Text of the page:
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4. The Up button will never shut down your application

The Up button should only be utilized to navigate inside your Android app. If you are present at the app’s start destination, then this implies that your Back button should exit the app and the Up button should not be visible. 

5. Deep linking to a destination should result in a similar stack as normal navigation

Deep linking is a top-notch method to take clients directly to the content they need to interface with. If you want to remain consistent with the principle that your application should have a fixed starting point, deep linking should result in a similar navigation stack that a user would make during the normal navigation of your application.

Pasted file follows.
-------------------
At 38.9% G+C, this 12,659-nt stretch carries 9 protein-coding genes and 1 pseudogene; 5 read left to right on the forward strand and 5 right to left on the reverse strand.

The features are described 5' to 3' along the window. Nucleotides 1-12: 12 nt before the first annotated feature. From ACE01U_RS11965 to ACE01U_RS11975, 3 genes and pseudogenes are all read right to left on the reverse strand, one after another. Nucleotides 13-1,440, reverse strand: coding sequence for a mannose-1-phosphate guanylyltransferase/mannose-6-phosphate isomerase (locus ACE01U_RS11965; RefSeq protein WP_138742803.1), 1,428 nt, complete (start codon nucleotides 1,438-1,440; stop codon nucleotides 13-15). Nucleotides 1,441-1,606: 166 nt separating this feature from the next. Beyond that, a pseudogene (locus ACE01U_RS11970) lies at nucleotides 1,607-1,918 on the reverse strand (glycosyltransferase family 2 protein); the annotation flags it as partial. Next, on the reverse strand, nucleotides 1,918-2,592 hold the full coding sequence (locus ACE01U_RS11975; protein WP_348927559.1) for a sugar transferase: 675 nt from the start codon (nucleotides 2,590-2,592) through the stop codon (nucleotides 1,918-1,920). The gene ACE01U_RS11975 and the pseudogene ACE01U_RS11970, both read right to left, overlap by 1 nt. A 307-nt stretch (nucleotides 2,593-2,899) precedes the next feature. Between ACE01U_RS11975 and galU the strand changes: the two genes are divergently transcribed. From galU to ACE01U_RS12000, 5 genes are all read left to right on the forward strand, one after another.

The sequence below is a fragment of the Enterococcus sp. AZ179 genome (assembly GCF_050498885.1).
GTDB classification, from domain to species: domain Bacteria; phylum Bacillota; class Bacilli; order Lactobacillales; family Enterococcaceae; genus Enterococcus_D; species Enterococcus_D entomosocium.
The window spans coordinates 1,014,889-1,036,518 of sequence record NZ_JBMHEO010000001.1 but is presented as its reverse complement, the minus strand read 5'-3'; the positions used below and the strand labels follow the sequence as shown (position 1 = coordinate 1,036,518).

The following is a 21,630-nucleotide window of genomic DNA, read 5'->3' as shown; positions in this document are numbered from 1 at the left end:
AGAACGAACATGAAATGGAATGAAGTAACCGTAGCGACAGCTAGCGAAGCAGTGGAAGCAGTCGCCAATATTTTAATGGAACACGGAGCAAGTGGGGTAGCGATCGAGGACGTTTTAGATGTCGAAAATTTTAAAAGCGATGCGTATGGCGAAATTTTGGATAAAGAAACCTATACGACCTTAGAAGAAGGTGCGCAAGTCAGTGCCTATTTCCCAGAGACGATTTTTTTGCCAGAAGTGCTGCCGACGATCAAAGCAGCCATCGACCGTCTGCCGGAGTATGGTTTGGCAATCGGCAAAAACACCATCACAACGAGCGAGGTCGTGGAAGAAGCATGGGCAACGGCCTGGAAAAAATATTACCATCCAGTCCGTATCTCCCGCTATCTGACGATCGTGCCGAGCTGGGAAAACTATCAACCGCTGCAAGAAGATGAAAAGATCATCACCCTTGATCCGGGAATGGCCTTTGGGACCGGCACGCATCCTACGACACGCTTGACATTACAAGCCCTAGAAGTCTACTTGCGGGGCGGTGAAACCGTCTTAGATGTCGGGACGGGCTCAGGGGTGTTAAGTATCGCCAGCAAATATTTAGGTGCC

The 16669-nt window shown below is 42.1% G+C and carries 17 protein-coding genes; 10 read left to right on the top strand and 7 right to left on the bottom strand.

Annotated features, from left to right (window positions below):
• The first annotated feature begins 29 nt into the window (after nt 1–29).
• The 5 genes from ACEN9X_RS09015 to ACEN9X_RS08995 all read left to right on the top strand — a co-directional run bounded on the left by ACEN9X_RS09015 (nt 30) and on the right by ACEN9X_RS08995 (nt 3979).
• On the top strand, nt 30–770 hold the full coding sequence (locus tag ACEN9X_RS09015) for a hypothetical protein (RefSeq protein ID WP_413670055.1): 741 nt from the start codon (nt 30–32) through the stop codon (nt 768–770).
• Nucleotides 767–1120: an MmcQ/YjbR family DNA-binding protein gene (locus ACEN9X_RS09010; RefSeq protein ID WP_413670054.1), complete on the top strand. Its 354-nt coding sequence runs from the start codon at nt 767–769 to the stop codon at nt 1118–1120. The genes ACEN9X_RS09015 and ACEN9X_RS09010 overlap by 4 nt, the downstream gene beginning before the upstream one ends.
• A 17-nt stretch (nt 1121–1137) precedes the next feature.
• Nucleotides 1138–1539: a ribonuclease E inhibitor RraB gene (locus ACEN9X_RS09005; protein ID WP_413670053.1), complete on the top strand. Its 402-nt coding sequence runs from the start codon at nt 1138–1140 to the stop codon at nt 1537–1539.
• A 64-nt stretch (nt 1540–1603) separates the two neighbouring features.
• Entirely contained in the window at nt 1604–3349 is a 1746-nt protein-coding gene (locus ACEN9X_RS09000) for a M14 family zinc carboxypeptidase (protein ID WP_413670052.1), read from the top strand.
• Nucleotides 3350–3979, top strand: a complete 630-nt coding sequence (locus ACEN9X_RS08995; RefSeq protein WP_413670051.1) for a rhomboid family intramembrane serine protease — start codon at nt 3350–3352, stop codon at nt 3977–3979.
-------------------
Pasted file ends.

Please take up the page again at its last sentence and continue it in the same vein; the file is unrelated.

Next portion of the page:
Top 5 reasons to use the Navigation Architecture Components

The Navigation architecture component was introduced by Google to make Android app development easier and hassle-free for developers. This library is very useful for developers not only in terms of functionality & completeness but also in providing guidance towards the overall structure of an application. If you are not really convinced about using architecture components in your android application, then here are several compelling reasons to do so: